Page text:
Ultimately, the responsibility to check executive power and secrecy abuses by the President lies with the Congress. In February, numerous members of both the Senate and House -- including Feingold and Arlen Specter -- re-introduced legislation that would substantially limit the President's ability to assert "state secrets" as a means of blocking judicial review of his conduct. When Bush was President, that legislation attracted numerous Democratic co-sponsors -- including Obama's Vice President Joe Biden and his Secretary of State, Hillary Clinton. Clearly, and quite regrettably, that law is needed as much now as it was in 2006 and 2007. Accountability Now, hopefully in conjunction with others, should have a campaign very soon to help bring this about as well as impose limits on Obama's recklessly broad assertions of legal immunity.
* * * * *
UPDATE: In addition to Roth's TPM article, also very worth reading is this analysis from The Washington Post's Dan Froomkin, who says there "there is something utterly un-American" about Obama's position. As Roth concludes: "That looks like a pretty broad consensus in opposition to the Obama administration's position. And it's the opposite of change we can believe in."
UPDATE II: Just in case anyone had any doubts about whether Obama himself personally approves of what his DOJ is doing, Robert Gibbs dispelled those at today's Press Briefing (h/t CarolynC and Sam Stein):
Q. Last Friday, the Justice Department invoked the state secrets privilege in asking a judge to dismiss a civil suit filed against the National Security Administration regarding its domestic surveillance program. And in its brief, the Justice Department argued that Americans have no right to sue the government for alleged illegal surveillance.
Does the President support the Justice Department's positions in that case?
MR. GIBBS: Yes, absolutely. It's the -- absolutely does. Obviously, these are programs that have been debated and discussed, but the President does support that viewpoint.
That was followed by this amazing exchange:
Q. Before he was elected, the President said that the Bush administration had abused the state secrets privilege. Has he changed his mind?
MR. GIBBS: No. I mean, obviously, we're dealing with some suits, and the President will -- and the Justice Department will make determinations based on protecting our national security.
Q. So he still thinks that the Bush administration abused the state secrets privilege?
MR. GIBBS: Yes.
Given that Obama is doing exactly what Bush did in this area, Gibbs' claim that Obama "still thinks that the Bush administration abused the state secrets privilege" must be one of the most incoherent and intellectually dishonest claims to come from the White House since the Inauguration -- either that, or Obama believes that Bush abused the privilege and that he, Obama, is also doing so.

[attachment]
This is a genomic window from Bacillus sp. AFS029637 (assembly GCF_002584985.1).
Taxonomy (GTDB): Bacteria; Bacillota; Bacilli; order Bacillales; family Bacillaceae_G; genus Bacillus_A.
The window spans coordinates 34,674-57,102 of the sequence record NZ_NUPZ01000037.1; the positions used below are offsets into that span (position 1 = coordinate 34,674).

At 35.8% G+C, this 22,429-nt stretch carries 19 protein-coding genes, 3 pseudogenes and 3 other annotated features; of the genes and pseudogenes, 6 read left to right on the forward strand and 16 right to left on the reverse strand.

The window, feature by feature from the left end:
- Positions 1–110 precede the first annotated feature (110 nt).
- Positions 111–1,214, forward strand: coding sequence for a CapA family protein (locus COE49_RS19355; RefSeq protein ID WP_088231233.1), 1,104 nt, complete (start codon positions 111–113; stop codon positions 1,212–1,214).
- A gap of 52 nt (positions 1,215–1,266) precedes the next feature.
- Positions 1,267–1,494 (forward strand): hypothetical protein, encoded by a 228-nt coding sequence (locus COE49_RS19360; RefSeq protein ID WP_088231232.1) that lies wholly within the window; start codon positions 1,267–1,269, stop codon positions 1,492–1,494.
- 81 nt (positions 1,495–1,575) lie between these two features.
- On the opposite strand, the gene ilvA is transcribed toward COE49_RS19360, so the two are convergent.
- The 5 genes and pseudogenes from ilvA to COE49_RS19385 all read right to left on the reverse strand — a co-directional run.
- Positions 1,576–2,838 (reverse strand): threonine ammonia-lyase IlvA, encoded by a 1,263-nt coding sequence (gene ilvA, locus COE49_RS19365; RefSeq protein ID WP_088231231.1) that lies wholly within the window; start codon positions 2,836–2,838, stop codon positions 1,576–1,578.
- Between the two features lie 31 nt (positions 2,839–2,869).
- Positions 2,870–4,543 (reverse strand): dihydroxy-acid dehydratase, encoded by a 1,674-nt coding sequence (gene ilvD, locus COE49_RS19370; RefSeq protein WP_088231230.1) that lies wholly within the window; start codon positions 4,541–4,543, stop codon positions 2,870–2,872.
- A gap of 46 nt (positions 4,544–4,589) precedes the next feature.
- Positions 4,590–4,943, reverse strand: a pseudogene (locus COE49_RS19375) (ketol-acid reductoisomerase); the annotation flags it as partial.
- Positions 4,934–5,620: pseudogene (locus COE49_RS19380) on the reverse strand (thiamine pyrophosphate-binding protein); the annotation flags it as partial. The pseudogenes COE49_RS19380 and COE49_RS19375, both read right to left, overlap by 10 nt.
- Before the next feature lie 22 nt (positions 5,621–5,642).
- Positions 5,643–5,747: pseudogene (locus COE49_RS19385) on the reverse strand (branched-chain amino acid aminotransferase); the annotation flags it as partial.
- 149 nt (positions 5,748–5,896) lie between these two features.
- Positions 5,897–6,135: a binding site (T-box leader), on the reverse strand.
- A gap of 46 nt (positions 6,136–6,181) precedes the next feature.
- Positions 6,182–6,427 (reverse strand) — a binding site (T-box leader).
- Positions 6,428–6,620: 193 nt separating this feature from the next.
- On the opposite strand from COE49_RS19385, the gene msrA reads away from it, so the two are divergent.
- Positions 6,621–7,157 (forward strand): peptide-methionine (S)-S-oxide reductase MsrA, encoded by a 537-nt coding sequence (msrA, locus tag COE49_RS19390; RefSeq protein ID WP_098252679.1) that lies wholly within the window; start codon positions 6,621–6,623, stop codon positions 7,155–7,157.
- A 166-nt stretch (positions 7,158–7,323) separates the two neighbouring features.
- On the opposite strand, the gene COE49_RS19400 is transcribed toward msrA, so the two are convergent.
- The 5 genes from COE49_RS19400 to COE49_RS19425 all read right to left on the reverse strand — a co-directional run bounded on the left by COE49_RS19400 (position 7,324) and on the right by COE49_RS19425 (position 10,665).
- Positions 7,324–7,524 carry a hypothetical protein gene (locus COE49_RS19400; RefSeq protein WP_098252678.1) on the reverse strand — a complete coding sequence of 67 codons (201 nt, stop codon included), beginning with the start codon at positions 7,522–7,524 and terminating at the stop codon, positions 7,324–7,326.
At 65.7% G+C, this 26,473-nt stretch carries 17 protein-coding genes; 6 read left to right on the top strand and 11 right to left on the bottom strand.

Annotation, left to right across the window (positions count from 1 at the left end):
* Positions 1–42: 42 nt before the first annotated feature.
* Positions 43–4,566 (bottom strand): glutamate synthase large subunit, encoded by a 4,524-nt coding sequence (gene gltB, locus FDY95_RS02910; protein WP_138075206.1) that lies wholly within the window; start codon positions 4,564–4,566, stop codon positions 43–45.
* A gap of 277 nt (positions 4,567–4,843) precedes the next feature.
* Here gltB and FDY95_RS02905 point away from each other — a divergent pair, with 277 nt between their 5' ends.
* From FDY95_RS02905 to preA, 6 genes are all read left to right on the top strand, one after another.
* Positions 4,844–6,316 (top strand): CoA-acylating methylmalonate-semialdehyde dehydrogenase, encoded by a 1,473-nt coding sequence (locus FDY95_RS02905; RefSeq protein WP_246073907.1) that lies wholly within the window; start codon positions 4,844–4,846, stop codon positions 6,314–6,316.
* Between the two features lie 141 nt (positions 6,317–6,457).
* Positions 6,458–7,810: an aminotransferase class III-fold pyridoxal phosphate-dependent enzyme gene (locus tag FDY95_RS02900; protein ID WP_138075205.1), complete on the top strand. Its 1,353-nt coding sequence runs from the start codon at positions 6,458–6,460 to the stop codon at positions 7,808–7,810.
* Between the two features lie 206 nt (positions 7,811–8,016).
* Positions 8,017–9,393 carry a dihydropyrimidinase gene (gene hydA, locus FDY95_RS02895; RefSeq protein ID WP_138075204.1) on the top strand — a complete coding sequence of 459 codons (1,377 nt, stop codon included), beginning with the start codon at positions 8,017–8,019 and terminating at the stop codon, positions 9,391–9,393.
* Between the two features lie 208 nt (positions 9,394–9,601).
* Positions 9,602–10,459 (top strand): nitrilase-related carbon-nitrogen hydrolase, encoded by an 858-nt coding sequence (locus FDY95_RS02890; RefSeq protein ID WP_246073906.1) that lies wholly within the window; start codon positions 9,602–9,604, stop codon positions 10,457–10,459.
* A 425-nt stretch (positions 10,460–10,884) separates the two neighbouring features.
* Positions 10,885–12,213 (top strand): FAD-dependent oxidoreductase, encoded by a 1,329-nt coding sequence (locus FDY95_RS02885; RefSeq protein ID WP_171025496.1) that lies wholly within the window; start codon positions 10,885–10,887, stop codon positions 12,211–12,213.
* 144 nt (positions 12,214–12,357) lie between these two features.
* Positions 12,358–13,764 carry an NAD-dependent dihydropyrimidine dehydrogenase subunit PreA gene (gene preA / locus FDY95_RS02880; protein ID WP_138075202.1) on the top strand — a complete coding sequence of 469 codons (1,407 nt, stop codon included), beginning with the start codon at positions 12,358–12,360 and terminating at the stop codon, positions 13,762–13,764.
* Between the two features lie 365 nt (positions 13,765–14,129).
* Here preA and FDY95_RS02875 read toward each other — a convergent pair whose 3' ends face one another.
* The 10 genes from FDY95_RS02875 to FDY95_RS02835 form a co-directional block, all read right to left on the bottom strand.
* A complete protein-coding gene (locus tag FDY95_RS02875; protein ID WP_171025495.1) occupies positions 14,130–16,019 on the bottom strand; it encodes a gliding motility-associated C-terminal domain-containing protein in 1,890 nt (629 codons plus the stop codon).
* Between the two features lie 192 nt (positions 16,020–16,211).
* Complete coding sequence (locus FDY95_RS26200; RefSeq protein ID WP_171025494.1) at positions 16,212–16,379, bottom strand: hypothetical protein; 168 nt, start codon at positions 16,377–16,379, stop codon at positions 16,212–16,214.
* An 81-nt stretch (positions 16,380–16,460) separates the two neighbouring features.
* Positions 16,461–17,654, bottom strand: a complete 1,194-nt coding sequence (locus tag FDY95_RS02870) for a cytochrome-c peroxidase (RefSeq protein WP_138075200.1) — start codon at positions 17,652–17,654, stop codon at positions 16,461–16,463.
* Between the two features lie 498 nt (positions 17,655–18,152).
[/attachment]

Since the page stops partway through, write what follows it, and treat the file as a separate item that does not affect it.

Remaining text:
UPDATE III: Last night (Thursday), Sen. Feingold's office emailed me a statement from the Senator in which he said: "I am troubled that once again the Obama administration has decided to invoke the state secrets privilege in a case challenging the previous administration’s alleged misconduct." He added that "it is clear that there is an urgent need for legislation to give better guidance to the courts on how to handle assertions of the state secrets privilege," and that he is now working "to pass the State Secrets Protection Act [which I wrote about here] as soon as possible." Feingold's full statement is here.
UPDATE IV: ABC News' Jake Tapper has a good write-up on this controversy and Obama's history of violating his own commitments when it comes to surveillance, accountability and secrecy powers, with this headline: "On 'State Secrets,' Meet Barack W. Obama."
UPDATE V: Jake Tapper has more, here, on the still-growing controversy. I have requests in to numerous key Democratic members of Congress who vehemently opposed the Bush version of the state secrets privilege -- including Senate Judiciary Committee Chairman Pat Leahy and House Judiciary Committee Chairman John Conyers, as well as Sen. Sheldon Whitehouse -- for comment on what the Obama DOJ is doing. I will post those as I receive them. There is simply no legitimate excuse for members of Congress who objected to Bush's secrecy and executive power abuses to remain silent (or, worse, to offer excuses) when Obama does exactly the same thing.
Statement of Sen. Russ Feingold on the Obama DOJ's brief in Jewel:
I am troubled that once again the Obama administration has decided to invoke the state secrets privilege in a case challenging the previous administration’s alleged misconduct. The Obama administration’s action, on top of Congress’s mistaken decision last year to give immunity to the telecommunications companies that allegedly participated in the warrantless wiretapping program, will make it even harder for courts to rule on the legality of that program. In February, I asked for a classified briefing so that I can understand the reasons for the Department’s decision to invoke the privilege in another case, and I intend to seek information on this new case as well. I also encourage the greatest possible public accounting of the use of the state secrets privilege and welcome the Attorney General’s statement that he hopes to share his review with the American people.
Beyond the particular case at issue here, it is clear that there is an urgent need for legislation to give better guidance to the courts on how to handle assertions of the state secrets privilege. The American people must be able to have confidence that the privilege is not being used to shield government misconduct. That is why I am working with Senators Leahy, Specter, and others to pass the State Secrets Protection Act as soon as possible.